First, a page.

• Planning must be governed. Some group of people need to take accountability for ensuring that planning stays on track and the resulting plan will yield the desired results.

 • Planners must learn from others. Groups must know what has worked and what has not worked; not just within  

• Planning is often inter-organizational. Government agencies need to work together with other agencies and with industries to make things work.

“The Plan is Nothing, Planning is Everything” If planning is important–and when time is taken to plan–why does it occasionally result in worse performance? The answer might be in one critical missing element: collaboration. Mission and business areas often have multiple stakeholders who come with individual needs and opinions; there is never a single individual who is always right, always wrong, or all-knowledgeable about any given topic. Placing an emphasis on collaboration helps groups gain a consensus, pulls the best out of individual stakeholders, and ultimately delivers a better plan and a better product. Collaborative planning engages stakeholders throughout the planning process. As a result, when a decision is made all stakeholders feel a commitment to the proposed action and the chances of implementation increase dramatically. With these principles in mind, the development of the Collaborative Planning Methodology (CPM) was launched at the federal level as part of the Federal Enterprise Architecture Framework (FEAF) in 2012. Agencies, Departments, Commissions, and private sector companies that are associated with the public sector gathered to create a new and more impactful EA methodology. The result is an EA approach that re-defines the architecture discipline to focus on the larger role of planning and integrates the planning done by architects with the planning done by other disciplines. Architecture is but one planning discipline included in CPM. This new collaborative methodology is the next generation replacement for the Federal Segment Architecture Methodology (FSAM) and is helping eliminate waste and duplication, increase shared services, close performance gaps, and promote engagement among government, industry, and citizens across the government today.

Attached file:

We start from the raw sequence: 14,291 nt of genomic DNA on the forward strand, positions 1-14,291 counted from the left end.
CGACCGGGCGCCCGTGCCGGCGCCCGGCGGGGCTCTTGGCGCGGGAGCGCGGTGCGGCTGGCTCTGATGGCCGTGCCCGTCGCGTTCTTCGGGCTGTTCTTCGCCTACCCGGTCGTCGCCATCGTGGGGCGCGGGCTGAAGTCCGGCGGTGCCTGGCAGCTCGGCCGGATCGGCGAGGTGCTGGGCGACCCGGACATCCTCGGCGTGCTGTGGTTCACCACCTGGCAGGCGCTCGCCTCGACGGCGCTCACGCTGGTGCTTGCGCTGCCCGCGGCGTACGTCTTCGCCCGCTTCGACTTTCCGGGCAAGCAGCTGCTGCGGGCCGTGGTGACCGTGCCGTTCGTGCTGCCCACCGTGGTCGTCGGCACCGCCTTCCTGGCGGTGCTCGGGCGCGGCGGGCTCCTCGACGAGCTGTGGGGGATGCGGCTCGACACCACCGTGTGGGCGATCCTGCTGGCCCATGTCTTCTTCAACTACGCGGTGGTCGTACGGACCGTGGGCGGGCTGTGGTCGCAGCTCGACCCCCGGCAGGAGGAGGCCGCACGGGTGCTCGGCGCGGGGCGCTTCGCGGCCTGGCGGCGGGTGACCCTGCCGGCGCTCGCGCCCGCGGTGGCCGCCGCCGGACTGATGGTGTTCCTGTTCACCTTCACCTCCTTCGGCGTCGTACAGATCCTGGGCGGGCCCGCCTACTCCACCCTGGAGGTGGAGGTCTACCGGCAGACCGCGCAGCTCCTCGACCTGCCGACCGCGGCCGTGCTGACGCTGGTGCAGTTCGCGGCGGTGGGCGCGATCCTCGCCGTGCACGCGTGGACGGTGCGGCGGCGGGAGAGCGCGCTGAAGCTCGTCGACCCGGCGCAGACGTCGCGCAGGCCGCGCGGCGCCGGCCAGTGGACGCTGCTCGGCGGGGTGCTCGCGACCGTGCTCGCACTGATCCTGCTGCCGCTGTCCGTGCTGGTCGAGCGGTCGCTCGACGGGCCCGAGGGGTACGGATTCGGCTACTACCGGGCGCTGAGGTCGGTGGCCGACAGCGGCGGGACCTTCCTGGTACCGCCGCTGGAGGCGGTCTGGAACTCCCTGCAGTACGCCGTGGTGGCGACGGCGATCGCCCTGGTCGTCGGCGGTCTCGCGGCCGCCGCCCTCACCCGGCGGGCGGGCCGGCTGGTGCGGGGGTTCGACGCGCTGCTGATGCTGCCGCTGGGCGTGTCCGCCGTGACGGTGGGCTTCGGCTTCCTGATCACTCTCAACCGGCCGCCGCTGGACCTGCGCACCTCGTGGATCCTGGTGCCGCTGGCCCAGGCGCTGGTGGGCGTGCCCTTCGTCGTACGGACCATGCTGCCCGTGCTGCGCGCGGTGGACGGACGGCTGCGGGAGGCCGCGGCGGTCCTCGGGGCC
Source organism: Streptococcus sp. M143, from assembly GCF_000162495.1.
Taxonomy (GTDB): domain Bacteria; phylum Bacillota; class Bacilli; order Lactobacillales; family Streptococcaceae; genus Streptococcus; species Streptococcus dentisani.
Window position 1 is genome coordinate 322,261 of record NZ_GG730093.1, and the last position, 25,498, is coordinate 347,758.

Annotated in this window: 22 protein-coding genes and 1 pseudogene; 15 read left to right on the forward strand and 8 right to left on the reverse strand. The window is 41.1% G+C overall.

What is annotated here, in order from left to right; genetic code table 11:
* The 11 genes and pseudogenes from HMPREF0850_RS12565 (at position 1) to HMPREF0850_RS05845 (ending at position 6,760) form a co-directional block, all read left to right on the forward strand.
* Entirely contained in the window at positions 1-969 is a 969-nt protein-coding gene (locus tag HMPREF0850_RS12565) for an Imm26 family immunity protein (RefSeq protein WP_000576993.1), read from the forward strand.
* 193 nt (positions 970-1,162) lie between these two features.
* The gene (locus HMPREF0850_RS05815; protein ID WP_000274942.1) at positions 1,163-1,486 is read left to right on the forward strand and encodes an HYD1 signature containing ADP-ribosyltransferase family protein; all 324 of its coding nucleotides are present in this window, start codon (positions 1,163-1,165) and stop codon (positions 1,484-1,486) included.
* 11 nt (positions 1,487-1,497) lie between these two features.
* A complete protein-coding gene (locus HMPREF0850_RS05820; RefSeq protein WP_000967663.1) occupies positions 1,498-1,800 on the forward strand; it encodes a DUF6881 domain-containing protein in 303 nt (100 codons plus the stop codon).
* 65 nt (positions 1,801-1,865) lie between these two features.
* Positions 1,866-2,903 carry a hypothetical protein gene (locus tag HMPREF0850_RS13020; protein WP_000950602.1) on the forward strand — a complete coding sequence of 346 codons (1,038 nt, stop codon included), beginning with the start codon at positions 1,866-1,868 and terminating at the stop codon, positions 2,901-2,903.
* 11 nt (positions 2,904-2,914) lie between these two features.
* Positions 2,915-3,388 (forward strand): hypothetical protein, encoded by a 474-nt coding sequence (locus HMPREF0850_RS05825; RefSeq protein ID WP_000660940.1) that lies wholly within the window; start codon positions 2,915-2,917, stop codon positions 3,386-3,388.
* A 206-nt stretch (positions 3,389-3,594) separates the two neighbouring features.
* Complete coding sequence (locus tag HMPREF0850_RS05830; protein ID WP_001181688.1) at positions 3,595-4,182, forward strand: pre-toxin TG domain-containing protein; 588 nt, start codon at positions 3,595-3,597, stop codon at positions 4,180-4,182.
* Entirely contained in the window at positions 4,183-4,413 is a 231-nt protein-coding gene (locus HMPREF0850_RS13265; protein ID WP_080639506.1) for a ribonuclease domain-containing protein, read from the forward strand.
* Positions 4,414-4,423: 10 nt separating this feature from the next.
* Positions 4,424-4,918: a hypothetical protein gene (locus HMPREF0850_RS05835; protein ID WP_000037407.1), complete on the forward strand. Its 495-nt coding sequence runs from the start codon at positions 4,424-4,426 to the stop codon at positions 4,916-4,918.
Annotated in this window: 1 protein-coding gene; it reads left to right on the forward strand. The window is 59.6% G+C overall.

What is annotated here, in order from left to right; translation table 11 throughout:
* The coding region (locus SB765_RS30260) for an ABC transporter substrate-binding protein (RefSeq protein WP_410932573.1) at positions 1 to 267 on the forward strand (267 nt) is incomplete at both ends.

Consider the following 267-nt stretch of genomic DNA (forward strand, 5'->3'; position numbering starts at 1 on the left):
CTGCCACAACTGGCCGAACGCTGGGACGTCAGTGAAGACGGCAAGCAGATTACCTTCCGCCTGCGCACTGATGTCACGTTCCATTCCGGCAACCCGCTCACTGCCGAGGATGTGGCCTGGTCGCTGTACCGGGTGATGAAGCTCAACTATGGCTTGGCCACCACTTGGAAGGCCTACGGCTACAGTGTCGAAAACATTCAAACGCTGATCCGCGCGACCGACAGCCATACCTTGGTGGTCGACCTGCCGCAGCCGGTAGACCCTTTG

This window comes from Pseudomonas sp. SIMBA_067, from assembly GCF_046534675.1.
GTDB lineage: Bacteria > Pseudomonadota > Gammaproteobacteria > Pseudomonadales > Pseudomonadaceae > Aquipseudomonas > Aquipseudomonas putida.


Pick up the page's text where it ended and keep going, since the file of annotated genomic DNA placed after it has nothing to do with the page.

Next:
CPM is a simple and repeatable process that consists of integrated, multi-disciplinary analysis and results in recommendations formed in collaboration with sponsors, stakeholders, planners, and implementers. This methodology leans more toward planning–less about architecture–and includes the master steps and detailed guidance for planners to use throughout the planning process. Focusing on collaboration and planning will put EA back into the solution management role where it belongs and help CIOs develop robust plans of action that meet tactical and strategic requirements. With the right framework, CIOs can keep EA from drifting away from its core responsibilities and better serve their customers.